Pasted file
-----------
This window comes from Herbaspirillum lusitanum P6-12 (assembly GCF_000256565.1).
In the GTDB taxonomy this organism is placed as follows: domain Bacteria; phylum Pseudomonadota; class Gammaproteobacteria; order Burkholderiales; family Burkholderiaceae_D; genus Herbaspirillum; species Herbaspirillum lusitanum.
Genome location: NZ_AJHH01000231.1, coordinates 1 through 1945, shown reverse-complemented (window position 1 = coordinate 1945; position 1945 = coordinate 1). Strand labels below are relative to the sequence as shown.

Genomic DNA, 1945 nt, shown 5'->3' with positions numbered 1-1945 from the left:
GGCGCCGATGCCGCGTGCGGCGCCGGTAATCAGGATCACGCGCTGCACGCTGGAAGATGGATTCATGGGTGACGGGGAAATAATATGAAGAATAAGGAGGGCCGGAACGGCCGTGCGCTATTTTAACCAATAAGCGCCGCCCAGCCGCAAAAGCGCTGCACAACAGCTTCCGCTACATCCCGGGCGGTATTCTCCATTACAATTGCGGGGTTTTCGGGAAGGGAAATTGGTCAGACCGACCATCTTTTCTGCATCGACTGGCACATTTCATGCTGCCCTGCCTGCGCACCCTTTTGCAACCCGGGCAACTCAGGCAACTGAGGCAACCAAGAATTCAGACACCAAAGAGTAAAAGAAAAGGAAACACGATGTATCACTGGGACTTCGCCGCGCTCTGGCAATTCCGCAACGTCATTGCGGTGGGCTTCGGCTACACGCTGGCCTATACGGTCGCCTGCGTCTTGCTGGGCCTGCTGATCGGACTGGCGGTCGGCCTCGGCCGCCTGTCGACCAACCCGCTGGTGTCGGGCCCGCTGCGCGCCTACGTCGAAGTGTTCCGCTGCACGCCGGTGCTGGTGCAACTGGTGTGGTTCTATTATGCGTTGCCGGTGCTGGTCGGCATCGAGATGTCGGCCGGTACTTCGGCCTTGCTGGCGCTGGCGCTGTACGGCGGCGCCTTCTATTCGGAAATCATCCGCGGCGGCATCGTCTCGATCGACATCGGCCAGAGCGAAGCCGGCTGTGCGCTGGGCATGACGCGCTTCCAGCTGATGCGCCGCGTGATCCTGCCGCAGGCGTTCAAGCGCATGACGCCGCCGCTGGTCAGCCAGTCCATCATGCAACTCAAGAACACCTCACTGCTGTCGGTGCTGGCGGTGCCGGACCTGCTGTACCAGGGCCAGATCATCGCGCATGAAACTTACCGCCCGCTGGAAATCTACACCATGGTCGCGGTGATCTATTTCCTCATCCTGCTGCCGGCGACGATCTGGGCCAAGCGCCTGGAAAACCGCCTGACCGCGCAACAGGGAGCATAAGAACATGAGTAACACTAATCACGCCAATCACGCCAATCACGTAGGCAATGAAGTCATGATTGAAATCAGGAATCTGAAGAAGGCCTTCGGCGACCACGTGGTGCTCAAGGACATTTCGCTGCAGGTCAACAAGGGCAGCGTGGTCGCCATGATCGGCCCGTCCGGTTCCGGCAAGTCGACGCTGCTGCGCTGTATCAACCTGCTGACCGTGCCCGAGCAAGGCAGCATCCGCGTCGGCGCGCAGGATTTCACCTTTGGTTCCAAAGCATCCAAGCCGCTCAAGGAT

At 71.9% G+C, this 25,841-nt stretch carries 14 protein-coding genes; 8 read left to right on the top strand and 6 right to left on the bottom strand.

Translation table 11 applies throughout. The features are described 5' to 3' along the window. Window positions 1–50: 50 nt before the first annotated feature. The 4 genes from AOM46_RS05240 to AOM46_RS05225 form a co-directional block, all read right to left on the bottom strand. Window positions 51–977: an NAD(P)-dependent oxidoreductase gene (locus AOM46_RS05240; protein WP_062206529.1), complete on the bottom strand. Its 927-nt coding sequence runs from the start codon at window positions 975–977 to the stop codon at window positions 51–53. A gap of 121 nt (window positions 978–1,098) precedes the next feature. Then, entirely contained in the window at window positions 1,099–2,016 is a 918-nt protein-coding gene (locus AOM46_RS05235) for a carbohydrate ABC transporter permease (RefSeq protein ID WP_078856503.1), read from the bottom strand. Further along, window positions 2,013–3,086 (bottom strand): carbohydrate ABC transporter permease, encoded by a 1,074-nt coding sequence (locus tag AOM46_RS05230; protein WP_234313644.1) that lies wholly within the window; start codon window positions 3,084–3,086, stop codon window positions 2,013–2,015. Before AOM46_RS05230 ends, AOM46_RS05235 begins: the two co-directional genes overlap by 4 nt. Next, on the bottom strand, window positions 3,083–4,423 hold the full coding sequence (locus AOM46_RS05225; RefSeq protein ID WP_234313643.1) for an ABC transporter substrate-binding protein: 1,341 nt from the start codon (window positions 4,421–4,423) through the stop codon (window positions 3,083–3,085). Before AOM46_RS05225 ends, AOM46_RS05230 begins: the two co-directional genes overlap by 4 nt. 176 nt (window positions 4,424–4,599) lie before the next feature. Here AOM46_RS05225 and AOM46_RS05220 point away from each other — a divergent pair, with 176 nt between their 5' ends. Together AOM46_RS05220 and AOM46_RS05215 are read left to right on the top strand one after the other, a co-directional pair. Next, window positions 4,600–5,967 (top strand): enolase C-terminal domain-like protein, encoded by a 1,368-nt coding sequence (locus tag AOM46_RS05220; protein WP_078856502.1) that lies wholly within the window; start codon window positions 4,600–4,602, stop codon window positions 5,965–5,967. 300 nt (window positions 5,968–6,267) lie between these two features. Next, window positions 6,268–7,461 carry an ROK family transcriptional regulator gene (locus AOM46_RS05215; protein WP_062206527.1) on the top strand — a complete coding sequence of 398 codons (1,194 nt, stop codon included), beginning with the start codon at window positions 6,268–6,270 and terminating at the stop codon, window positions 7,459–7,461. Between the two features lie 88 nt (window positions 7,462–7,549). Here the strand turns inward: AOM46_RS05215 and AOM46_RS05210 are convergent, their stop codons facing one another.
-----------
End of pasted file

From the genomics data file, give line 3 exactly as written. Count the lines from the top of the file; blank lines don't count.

Genome location: NZ_AJHH01000231.1, coordinates 1 through 1945, shown reverse-complemented (window position 1 = coordinate 1945; position 1945 = coordinate 1). Strand labels below are relative to the sequence as shown.